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The Quiet Clean Credit Rating Crisis46:35
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With Guest Host Jessica Yellin.

You’re supposed to have a clean slate after bankruptcy. But that’s not always true. We’ll ask what’s going on.

In this file photo, Hillsborough Sheriff deputy patrols outside the gate of JP Morgan Chase annual stockholders meeting held Tuesday, May 15, 2012, in Tampa, Fla. JP Morgan is one of several large financial institutions currently under investigation for alleged violation of Federal bankruptcy laws. (AP)
In this file photo, Hillsborough Sheriff deputy patrols outside the gate of JP Morgan Chase annual stockholders meeting held Tuesday, May 15, 2012, in Tampa, Fla. JP Morgan is one of several large financial institutions currently under investigation for alleged violation of Federal bankruptcy laws. (AP)

After a bankruptcy your debts are supposed to be erased. But a new lawsuit accuses many credit card companies of ignoring the law, keeping those debts alive on your credit report.  That means borrowers have to pay what they no longer owe, or see their credit scores plummet. If true, it’s illegal and exactly the kind of consumer abuse that was supposed to end after the financial crisis. The Department of Justice is investigating – we’re digging in. This hour, On Point: American debt, credit scores, and new allegations of consumer abuse.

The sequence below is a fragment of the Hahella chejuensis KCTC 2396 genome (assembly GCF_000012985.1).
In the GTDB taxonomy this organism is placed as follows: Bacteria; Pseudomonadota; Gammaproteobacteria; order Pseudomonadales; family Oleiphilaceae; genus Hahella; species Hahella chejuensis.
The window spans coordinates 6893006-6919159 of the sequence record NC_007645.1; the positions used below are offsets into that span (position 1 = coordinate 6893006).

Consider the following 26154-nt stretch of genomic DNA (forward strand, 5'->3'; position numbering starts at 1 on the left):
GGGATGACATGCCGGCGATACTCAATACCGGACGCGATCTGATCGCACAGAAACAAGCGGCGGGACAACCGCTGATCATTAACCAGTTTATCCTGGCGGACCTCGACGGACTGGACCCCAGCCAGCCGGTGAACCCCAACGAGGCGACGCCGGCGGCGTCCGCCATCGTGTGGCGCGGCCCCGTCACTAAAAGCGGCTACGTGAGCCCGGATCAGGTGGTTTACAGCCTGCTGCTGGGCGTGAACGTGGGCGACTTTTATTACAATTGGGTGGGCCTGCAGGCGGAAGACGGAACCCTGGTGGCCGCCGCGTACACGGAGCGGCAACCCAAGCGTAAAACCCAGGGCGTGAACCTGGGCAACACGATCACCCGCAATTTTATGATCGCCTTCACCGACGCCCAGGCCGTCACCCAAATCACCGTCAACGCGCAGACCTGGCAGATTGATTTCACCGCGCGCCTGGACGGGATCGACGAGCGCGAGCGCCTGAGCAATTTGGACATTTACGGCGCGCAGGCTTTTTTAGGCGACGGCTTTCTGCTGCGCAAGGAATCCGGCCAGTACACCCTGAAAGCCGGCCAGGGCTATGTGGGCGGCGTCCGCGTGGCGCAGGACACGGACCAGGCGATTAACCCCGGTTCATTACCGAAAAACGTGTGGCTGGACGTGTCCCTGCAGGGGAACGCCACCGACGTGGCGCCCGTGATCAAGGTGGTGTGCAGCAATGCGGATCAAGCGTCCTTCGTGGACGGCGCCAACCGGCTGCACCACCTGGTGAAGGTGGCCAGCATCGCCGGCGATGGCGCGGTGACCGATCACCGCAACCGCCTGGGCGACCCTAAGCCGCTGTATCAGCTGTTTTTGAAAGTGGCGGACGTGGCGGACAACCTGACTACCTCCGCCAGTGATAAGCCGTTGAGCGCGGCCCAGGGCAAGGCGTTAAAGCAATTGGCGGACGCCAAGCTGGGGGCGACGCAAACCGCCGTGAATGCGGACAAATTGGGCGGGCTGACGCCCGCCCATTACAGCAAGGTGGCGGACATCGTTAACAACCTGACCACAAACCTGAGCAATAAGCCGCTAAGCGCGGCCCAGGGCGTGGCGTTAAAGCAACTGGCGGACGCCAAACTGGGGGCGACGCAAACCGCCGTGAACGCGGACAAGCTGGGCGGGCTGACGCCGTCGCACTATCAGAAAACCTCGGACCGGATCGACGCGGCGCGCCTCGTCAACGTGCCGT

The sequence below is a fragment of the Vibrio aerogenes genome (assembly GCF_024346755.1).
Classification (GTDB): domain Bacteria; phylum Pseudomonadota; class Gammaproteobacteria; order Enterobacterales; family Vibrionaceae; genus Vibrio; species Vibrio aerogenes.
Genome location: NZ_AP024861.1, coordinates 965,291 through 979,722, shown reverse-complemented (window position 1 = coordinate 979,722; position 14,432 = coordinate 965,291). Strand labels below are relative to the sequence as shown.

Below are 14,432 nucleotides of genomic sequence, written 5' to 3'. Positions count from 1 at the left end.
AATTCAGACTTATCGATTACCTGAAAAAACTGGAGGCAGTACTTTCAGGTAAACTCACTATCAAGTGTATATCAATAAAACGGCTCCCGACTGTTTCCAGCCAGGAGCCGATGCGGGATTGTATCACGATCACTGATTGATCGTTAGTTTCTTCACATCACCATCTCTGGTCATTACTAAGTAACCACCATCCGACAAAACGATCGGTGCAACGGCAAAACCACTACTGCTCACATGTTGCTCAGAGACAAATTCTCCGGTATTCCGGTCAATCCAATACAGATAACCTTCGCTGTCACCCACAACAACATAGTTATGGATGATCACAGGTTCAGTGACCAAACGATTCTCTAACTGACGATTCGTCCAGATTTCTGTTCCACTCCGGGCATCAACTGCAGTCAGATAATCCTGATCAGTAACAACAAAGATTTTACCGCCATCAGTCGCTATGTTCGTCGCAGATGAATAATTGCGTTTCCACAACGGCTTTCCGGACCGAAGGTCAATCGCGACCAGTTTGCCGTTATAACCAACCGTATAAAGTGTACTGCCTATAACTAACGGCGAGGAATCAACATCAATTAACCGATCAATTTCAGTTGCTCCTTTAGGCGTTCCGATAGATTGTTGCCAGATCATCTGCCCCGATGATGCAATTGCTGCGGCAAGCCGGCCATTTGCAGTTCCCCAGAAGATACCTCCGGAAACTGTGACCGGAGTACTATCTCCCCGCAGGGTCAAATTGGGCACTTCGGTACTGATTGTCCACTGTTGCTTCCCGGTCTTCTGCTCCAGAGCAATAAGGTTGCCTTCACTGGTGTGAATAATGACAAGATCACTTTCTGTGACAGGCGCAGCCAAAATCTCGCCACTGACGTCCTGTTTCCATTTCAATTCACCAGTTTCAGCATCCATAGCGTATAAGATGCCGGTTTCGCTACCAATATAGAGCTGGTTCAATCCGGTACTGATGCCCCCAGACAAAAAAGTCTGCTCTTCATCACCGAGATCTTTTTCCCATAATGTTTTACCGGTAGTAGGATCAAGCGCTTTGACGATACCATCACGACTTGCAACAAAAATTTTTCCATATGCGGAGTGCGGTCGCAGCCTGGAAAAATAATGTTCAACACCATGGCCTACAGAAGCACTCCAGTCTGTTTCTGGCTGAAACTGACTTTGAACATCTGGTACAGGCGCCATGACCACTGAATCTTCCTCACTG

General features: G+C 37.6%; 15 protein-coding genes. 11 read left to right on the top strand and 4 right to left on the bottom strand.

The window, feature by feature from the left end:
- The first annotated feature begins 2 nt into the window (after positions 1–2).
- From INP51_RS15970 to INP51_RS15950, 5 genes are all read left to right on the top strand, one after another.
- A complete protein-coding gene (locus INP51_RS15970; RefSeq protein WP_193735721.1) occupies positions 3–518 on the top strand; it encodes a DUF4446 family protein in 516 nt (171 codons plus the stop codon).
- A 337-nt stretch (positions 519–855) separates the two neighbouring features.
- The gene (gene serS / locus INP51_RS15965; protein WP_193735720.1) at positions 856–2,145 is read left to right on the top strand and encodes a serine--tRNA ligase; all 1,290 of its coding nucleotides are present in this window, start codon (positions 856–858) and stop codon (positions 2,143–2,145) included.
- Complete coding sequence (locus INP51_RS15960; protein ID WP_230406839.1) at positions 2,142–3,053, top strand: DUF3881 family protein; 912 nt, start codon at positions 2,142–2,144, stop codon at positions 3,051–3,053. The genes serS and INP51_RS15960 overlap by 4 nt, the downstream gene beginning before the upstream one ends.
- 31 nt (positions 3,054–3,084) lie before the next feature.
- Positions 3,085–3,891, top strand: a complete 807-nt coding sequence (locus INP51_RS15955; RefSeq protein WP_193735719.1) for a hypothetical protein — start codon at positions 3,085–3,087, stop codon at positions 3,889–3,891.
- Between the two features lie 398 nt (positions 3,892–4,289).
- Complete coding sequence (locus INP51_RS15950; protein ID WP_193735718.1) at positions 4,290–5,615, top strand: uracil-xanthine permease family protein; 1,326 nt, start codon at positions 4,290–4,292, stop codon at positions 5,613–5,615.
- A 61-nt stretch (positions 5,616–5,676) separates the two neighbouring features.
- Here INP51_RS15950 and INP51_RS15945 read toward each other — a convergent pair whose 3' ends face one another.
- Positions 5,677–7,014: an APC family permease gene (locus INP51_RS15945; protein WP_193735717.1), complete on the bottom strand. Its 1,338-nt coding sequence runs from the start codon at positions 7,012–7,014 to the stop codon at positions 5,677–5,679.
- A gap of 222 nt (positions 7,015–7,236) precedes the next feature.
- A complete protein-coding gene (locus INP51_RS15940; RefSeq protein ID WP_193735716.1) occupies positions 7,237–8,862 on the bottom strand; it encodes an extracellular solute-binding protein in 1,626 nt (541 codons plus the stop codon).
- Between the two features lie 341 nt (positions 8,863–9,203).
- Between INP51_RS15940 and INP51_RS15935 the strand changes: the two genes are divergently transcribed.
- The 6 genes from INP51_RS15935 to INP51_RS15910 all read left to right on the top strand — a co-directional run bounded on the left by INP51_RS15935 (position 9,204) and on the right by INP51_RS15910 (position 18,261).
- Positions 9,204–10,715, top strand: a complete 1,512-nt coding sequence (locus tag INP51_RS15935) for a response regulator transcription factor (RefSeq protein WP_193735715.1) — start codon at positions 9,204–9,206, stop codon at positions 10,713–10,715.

-- Jessica Yellin

Guests

Jessica Silver-Greenberg, banking and consumer finance reporter for the New York Times. (@jbsgreenberg)

Charles Juntikka, personal bankruptcy attorney with Charles Junitikka & Associates, LLP. (@charlesjuntikka)

Ken Edwards, vice president of Federal Affairs at the Center for Responsible Lending. (@CRLONLINE)

From The Reading List

New York Times: Debts Canceled by Bankruptcy Still Mar Consumer Credit Scores — "The problem, state and federal officials suspect, is that some of the nation’s biggest banks ignore bankruptcy court discharges, which render the debts void. Paying no heed to the courts, the banks keep the debts alive on credit reports, essentially forcing borrowers to make payments on bills that they do not legally owe."

Bloomberg News: Consumer Credit in U.S. Climbs on Demand for Car, Student Loans -- "Consumer borrowing increased at a faster rate in September as American households took out loans for cars and education. The $15.9 billion increase in credit followed a revised $14 billion advance in August, the Federal Reserve reported today in Washington. Non-revolving loans, including borrowing for motor vehicles and college tuition, rose $14.5 billion in September."

The Wall Street Journal: U.S. Regulators Agree to Go Easier on Mortgage-Lending Rules — "The sluggishness is prompting concern in Washington as officials fret that postcrisis attempts to limit credit may have gone too far. Exacerbating those worries is the so-called private-label market for mortgage-backed securities—those without government backing—has remained tiny, despite U.S. efforts to jump-start such lending. Only $27.8 billion of such mortgage-backed securities were issued last year, less than 2% of the $1.58 trillion in mortgage securities issued that year, according to Inside Mortgage Finance."

This program aired on November 20, 2014.

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